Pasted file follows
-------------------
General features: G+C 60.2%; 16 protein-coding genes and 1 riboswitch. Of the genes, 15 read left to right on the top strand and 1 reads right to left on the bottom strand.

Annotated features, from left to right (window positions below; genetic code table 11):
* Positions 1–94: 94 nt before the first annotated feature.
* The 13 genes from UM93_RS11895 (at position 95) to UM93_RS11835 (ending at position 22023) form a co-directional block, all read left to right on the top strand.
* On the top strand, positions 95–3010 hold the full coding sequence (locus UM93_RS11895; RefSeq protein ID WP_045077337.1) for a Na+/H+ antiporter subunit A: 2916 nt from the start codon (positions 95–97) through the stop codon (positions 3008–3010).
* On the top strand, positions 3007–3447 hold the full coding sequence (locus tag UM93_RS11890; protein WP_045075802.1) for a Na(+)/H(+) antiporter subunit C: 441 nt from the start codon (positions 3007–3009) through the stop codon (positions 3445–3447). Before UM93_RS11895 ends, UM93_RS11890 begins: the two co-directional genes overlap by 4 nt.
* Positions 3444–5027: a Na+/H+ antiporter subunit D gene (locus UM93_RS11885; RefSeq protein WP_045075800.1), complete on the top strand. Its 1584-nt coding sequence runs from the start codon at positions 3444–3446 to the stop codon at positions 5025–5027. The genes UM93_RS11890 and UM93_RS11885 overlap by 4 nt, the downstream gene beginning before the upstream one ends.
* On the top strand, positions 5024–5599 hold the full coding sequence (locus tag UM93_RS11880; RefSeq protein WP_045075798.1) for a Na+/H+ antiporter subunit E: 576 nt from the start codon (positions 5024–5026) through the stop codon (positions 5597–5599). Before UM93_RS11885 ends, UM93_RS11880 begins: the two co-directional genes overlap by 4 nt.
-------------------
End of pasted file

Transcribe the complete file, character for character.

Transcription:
General features: G+C 60.2%; 16 protein-coding genes and 1 riboswitch. Of the genes, 15 read left to right on the top strand and 1 reads right to left on the bottom strand.

Annotated features, from left to right (window positions below; genetic code table 11):
* Positions 1–94: 94 nt before the first annotated feature.
* The 13 genes from UM93_RS11895 (at position 95) to UM93_RS11835 (ending at position 22023) form a co-directional block, all read left to right on the top strand.
* On the top strand, positions 95–3010 hold the full coding sequence (locus UM93_RS11895; RefSeq protein ID WP_045077337.1) for a Na+/H+ antiporter subunit A: 2916 nt from the start codon (positions 95–97) through the stop codon (positions 3008–3010).
* On the top strand, positions 3007–3447 hold the full coding sequence (locus tag UM93_RS11890; protein WP_045075802.1) for a Na(+)/H(+) antiporter subunit C: 441 nt from the start codon (positions 3007–3009) through the stop codon (positions 3445–3447). Before UM93_RS11895 ends, UM93_RS11890 begins: the two co-directional genes overlap by 4 nt.
* Positions 3444–5027: a Na+/H+ antiporter subunit D gene (locus UM93_RS11885; RefSeq protein WP_045075800.1), complete on the top strand. Its 1584-nt coding sequence runs from the start codon at positions 3444–3446 to the stop codon at positions 5025–5027. The genes UM93_RS11890 and UM93_RS11885 overlap by 4 nt, the downstream gene beginning before the upstream one ends.
* On the top strand, positions 5024–5599 hold the full coding sequence (locus tag UM93_RS11880; RefSeq protein WP_045075798.1) for a Na+/H+ antiporter subunit E: 576 nt from the start codon (positions 5024–5026) through the stop codon (positions 5597–5599). Before UM93_RS11885 ends, UM93_RS11880 begins: the two co-directional genes overlap by 4 nt.